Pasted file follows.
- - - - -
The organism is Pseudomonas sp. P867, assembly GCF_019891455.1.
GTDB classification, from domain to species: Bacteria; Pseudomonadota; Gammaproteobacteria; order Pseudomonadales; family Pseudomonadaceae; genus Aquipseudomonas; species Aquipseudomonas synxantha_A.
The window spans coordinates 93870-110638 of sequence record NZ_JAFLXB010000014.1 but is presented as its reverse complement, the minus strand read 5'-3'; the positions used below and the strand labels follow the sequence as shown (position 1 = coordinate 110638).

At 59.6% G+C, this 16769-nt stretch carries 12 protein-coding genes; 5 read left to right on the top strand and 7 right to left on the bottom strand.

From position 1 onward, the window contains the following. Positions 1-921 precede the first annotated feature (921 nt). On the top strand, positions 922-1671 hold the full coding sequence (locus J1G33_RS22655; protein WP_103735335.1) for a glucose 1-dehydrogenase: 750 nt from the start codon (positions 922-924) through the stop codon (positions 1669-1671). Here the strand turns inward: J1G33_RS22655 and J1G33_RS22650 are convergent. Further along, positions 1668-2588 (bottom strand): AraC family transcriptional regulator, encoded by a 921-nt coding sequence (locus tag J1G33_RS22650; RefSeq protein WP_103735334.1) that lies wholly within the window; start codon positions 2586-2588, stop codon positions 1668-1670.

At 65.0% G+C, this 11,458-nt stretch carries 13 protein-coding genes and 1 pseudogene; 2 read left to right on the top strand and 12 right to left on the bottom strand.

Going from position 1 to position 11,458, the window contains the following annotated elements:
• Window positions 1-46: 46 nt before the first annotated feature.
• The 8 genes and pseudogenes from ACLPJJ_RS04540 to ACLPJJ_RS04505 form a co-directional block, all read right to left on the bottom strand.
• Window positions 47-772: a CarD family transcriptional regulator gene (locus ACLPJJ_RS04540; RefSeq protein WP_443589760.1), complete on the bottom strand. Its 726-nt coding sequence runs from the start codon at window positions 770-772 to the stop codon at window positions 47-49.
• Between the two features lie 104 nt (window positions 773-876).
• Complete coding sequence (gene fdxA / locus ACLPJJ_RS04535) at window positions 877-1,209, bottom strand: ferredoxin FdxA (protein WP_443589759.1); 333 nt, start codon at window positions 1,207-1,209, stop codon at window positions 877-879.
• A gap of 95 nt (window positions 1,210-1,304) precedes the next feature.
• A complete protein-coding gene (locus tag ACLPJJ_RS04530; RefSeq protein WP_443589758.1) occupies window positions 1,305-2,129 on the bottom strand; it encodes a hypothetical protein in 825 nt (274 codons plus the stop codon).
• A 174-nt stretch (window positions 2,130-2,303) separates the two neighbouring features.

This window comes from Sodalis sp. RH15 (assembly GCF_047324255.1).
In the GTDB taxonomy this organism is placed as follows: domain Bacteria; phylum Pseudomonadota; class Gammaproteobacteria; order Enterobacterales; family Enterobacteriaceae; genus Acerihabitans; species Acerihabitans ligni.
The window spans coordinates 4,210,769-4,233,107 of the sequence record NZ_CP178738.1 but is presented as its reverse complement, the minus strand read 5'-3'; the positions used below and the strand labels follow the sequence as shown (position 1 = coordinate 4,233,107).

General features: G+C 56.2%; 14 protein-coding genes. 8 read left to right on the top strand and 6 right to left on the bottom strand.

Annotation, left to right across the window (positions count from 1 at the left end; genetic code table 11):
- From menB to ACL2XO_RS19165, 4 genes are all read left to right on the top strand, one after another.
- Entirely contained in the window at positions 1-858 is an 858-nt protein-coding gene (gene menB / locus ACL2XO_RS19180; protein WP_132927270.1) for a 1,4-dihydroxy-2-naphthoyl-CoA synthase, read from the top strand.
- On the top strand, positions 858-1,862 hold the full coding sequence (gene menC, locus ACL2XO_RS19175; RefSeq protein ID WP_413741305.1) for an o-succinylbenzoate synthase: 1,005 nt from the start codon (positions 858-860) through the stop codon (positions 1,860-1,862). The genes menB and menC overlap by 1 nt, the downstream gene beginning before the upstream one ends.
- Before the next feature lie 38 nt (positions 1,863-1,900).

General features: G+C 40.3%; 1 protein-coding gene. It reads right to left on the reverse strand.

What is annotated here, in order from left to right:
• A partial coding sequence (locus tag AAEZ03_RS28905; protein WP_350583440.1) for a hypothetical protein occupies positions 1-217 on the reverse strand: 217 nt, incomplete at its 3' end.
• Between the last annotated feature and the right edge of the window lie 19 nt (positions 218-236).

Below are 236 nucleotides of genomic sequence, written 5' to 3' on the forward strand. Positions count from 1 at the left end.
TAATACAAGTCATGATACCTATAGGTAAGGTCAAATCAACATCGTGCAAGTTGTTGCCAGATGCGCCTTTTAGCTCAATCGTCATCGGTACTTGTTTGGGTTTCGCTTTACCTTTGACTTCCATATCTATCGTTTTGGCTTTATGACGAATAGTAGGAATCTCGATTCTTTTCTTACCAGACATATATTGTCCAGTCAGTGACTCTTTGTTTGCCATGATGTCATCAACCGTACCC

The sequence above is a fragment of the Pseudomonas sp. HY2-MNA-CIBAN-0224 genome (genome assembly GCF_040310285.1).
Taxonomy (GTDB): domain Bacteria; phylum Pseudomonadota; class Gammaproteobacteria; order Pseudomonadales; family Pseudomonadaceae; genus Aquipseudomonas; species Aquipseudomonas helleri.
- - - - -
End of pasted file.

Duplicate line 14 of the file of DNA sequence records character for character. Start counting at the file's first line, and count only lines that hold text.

• A complete protein-coding gene (locus tag ACLPJJ_RS04530; RefSeq protein WP_443589758.1) occupies window positions 1,305-2,129 on the bottom strand; it encodes a hypothetical protein in 825 nt (274 codons plus the stop codon).